Hippocrates, an Ancient Greek physician once said,
“All disease begins in the Gut.”
And over the years, more and more research has shown how crucial gut health is to our well-being.
The gut is often nicknamed the 'second brain' because of how significantly it can affect your mood and mental state. Healing your gut’s microbiome (basically all the bacteria, viruses, and other microscopic living things in your gut) allows your body to build a stronger immune system to produce the right kind of bacteria that signals your brain and body to function efficiently.
By having more healthy bacteria in your digestive system, your body will be able to better digest and absorb vitamins and minerals, regulate hormones, eliminate toxins, and produce nutrients. Many diseases, allergies, autoimmune disorders (irrritable bowel syndrome, acne, chronic fatigue), and mood disorders that may appear seemingly unrelated are actually caused by problems in the gut.
Feeling anxious, depressed, or tired all the time?
The connection between the gut and the brain is actually more important than you think! The digestive tract produces 90% of the body’s serotonin, which is a neurotransmitter found in the brain that regulates mood levels. Thus, any disruptions to your gut will affect the production of serotonin, which ultimately inhibits your brain to function at its best.
Now that we have a better understanding of why improving your gut is so important, let’s talk about HOW we can do this.
Let’s start with the basics.
What are Probiotics?
You always see yogurt ads telling consumers that we should eat their products because yogurts are full of probiotics that helps support a healthy digestive system! Even though we often hear that we should take this supplement, many of us still don’t really understand what they are and how they actually work.
Probiotics are live bacteria and yeasts found in supplement forms and foods such as yogurt, fermented drinks (kefirs & kombuchas) and fermented vegetables (sauerkraut & kimchi).
How Do They Work?
Probiotics are typically suggested if you have gut issues because they help to replenish the good bacteria back into your body. For instance, after taking antibiotics, it is really important to re-balance the good and bad bacteria so that your digestive system can optimally function again. There are different strains of probiotics that serve different purposes but usually a supplement would include all the major types.
- Lactobacillus: Most common probiotic found in fermented foods and yogurt that helps people who can't digest lactose (the sugar found in milk)
- Bifidobacterium: Found in some dairy products to help ease symptoms of irritable bowel syndrome (IBS) and other conditions
- Saccharomyces boulardii: A yeast that helps with diarrhoea and other digestive problems
Research has shown that probiotics can be effective for people who are suffering from:
- Irritable bowel syndrome
- Diarrhea caused by viruses, bacteria, or parasites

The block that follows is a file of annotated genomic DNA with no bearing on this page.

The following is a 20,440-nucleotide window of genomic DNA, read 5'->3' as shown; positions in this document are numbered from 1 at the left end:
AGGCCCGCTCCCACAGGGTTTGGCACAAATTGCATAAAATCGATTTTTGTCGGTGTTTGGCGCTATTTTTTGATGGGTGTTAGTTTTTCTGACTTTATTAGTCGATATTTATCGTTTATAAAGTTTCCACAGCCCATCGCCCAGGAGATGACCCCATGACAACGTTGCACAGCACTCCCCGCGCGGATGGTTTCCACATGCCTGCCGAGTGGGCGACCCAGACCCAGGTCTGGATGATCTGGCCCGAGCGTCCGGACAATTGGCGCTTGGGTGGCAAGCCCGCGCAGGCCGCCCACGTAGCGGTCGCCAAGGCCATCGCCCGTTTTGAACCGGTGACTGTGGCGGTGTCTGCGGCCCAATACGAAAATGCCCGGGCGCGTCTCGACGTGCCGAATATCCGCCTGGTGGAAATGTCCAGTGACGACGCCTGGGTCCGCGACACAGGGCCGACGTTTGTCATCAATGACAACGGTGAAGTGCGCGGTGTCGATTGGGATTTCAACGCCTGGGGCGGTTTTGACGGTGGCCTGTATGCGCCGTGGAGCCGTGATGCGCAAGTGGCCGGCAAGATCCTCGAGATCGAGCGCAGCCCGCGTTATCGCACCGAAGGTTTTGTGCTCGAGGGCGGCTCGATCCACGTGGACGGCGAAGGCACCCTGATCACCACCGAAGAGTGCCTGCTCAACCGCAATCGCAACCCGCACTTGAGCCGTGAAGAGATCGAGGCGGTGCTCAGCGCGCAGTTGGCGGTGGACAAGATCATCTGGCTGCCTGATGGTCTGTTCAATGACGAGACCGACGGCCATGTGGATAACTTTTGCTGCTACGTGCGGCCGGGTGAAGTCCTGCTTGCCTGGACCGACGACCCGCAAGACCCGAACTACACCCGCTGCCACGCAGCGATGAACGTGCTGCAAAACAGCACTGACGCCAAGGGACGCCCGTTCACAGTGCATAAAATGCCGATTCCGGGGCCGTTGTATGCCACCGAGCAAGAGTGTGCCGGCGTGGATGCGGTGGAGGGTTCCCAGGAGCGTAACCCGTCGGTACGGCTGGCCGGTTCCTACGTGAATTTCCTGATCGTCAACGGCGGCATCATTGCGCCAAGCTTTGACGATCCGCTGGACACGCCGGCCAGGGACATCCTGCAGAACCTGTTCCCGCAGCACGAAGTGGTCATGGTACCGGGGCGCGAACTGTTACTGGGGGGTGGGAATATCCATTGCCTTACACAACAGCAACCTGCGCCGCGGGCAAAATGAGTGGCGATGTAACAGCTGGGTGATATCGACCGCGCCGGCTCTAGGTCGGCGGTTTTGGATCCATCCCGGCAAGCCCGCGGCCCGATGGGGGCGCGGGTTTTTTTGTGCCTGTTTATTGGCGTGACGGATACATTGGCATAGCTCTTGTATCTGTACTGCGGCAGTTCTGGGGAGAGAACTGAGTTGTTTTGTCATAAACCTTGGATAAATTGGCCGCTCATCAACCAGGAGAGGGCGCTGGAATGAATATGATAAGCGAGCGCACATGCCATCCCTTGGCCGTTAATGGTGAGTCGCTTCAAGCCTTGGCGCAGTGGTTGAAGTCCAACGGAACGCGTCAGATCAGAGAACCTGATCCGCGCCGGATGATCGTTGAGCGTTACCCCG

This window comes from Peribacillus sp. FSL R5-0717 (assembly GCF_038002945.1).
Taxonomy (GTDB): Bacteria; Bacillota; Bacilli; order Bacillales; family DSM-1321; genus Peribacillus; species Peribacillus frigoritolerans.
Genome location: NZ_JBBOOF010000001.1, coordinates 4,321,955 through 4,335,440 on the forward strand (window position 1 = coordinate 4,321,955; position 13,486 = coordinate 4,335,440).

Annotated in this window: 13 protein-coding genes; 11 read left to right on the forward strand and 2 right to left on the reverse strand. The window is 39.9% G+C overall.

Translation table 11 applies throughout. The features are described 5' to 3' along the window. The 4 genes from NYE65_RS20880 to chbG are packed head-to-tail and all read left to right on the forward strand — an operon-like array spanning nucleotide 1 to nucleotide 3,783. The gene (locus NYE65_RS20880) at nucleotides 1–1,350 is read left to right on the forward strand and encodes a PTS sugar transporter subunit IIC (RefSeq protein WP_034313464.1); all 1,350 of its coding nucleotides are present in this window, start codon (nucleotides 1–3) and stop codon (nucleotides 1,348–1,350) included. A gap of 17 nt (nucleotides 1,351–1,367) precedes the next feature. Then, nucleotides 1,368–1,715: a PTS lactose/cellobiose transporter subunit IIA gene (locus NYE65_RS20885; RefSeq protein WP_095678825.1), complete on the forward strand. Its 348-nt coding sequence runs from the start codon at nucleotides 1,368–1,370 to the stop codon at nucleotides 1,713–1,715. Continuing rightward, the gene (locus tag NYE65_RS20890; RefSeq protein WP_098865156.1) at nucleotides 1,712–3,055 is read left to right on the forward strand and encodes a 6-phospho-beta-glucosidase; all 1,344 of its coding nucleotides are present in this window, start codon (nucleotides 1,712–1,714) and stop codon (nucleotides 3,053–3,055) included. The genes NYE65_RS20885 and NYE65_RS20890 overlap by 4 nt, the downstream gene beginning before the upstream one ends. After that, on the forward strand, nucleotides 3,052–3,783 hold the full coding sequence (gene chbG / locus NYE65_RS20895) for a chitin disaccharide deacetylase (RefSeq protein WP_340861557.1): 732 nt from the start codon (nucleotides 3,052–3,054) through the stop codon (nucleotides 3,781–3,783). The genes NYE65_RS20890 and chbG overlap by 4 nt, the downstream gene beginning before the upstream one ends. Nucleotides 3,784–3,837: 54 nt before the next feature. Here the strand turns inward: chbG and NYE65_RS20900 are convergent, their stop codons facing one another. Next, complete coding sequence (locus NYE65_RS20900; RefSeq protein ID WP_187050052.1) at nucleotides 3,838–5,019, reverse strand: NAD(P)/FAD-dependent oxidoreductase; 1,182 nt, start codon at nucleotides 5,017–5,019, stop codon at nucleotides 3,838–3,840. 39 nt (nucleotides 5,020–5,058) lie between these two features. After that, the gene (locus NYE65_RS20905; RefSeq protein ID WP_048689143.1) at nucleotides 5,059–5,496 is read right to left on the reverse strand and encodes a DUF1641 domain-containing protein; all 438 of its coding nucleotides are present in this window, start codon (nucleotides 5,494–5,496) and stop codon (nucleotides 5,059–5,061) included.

- Diarrhea caused by antibiotics
- Inflammatory bowel disease
Non-Gut related issues such as:
- Skin conditions ex. Eczema
- Urinary and vaginal health
- Allergies and colds
The Probiotics Food List
Image source: https://draxe.com/probiotic-foods/
Now, for someone like me with gut issues for years, takes a probiotic daily, and fills her diet with probiotic-rich foods with seemingly NO positive effect, I wondered what I was doing wrong. After seeing a few naturopaths, it was then that I was introduced to the concept of prebiotics.
What are Prebiotics and What’s the Difference?!
Prebiotics are a type of indigestible fiber found in certain plant foods that's crucial for nutrient absorption. It passes through your GI tract undigested and enters your colon where the probiotics begin to breakdown the fiber allowing themselves to grow and repopulate.
Image source: https://blackpaint.sg/probiotics-vs-prebiotics/
Simply put, your probiotics are ineffective without the presence of prebiotics, which acts as the “food” to nourish the probiotics so that they can do their work! The prebiotics acts as a fuel source fo the probiotics to grow and repopulate in your gut (kind of like what a fertilizer would do for your garden!). You can eat as much probiotics as you want, but if you don't feed it with the proper food, they aren’t going to be doing its job!
So as you can see, neither can survive without the other. Probiotics and Prebiotics are both essential for a healthy digestive system.
How Can you Get More Prebiotics in your Diet?
Image source: https://blog.paleohacks.com/prebiotics
Now that we have a better understanding of the crucial roles that pro and prebiotics play in our digestive system, we can begin our journey to healing our gut once and for all!
Prebiotic-rich foods can be easily found in the produce section of your local supermarket where as probiotics can sometimes be a bit more difficult. No worries, we know how important gut health is and that is why we craft our own gut-friendly foods right in our kitchen!
We've got a wide range of products that you can purchase from our online store!
- Dairy Free Coconut Yogurts
- Kombucha Kit
- Pickled Beetroots with Miso
- Apple Cider Vinegar
- Chickpea Tempeh (Soy-Free)
Regardless of how severe your condition is, or whether you just want to maintain optimal gut health, I think everyone’s gut always deserves a little T-L-C in the end ;)
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